Thirdly, throughout the 1990s, even while working full time, I was repeatedly denied reimbursement for healthcare by my health insurance companies. They would frequently refuse to “approve,” “pre-authorize,” or pay for the most basic and inexpensive care related to my chronic illness as well as basic preventive and Primary Care.

Eventually, an overwhelming avalanche of “Out of Network” out-of-pocket costs, unaffordable deductibles, expensive premiums, uncovered medicines that were not on the health insurance formulary, and ongoing “Denial of Care” bankrupted me.

I feel an obligation to expose the fraudulent and criminal practices of the health insurance, biotech, and pharmaceutical industries, so others don’t feel alone when they are denied healthcare or unable to afford the unnecessarily high cost of medical care.

American health insurance companies and individual shareholders profit from illness, injury, disability, and death as a free market asset. It’s uniquely American. So it is important that dear readers learn and understand terms like “Medical Loss Ratio,” “Benefit Buy-Down,” “Denial of Care,” “Stock Buybacks,” “Roll Purging,” “Repetitive Appeal,” and many other terms and practices that have been coined by and executed by the health insurance industry to allow it to deny care to their premium-paying members. The less care they have to pay for, the better.

(Flag, Lower Wacker Drive below Michigan Avenue, Chicago,

July 2019. Photo by Michael Zajakowski.)

I don’t speak for everyone in our group, but our ongoing international group project illuminates the universality of fragility and vulnerability. In this very moment, the coronavirus is amplifying that universality. The COVID-19 pandemic is also amplifying all of the questions we are examining with “SOME PEOPLE” (Every)Body.

The unemployment rate in the United States will soon be higher than 25%. That number does not account for those who have been denied unemployment relief access. The current reality compares to the worst period of the Great Depression. That’s a record number of persons losing their employer-sponsored or spouse-sponsored health insurance. Triage Healthcare Policy has been enacted, but it is temporary and has not been sufficient.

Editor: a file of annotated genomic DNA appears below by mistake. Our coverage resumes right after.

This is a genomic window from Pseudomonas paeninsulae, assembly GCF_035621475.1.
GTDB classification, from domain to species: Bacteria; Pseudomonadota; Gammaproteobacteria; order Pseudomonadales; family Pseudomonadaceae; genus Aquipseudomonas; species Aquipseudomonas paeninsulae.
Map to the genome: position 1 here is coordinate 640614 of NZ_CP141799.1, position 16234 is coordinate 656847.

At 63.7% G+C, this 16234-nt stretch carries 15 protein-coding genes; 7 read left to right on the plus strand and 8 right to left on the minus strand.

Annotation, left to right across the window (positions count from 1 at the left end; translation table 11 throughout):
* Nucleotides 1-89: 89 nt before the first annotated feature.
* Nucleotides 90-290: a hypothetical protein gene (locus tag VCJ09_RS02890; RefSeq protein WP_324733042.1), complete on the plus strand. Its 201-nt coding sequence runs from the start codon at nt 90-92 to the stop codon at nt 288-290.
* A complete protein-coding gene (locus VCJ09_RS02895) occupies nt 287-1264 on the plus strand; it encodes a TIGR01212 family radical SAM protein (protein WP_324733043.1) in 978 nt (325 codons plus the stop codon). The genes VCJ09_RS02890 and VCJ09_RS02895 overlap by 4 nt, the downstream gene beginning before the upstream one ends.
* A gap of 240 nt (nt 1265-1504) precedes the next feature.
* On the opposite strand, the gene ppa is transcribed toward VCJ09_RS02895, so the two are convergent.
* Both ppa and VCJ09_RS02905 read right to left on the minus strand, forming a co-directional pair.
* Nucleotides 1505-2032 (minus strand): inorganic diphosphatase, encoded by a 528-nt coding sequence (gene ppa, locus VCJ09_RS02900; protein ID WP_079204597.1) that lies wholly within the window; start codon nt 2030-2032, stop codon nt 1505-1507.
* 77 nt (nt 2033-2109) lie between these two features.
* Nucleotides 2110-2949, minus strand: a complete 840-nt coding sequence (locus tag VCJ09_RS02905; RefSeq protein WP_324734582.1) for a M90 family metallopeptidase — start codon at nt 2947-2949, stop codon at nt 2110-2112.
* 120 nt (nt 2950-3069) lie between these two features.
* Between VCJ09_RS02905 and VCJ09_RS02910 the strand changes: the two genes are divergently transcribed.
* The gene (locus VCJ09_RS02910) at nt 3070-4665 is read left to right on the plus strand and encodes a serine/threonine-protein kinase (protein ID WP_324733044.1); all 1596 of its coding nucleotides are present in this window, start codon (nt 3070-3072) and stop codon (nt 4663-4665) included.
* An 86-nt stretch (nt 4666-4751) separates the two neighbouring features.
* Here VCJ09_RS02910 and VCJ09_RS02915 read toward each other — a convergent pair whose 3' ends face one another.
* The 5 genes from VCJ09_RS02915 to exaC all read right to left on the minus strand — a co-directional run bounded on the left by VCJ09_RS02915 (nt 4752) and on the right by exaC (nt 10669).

This pandemic is forcing us to scrutinize unethical business practices, government priorities and our own nonpartisan values.

This project is as much about transforming our philosophy of, and approach to, health, as it is about business ethics, social values, and fiscal priorities. Does the health of strangers matter? What do we value? What are the barriers to healthcare? Should empathy and compassion be paramount across government and business

leadership? Who “deserves” healthcare?

COVID-19 is answering all of those questions if we listen.

KELP: That constructive creative spirit certainly resonates throughout the exhibit. I find that art has the unique ability to start conversation and alter perspectives in an unparalleled way, but I am never really sure how it is accomplished. Why is art suited for advocacy? Why is it our go-to medium for speaking out?

SOENEN: The photographer Stanley Greene died in 2017. In a 2010 interview with the New York Times, he said, “You want to sit there comfortably with your newspaper and blueberry muffin, and you don’t want to see pictures that are going to upset your morning. That is the job of a journalist, to upset your morning.”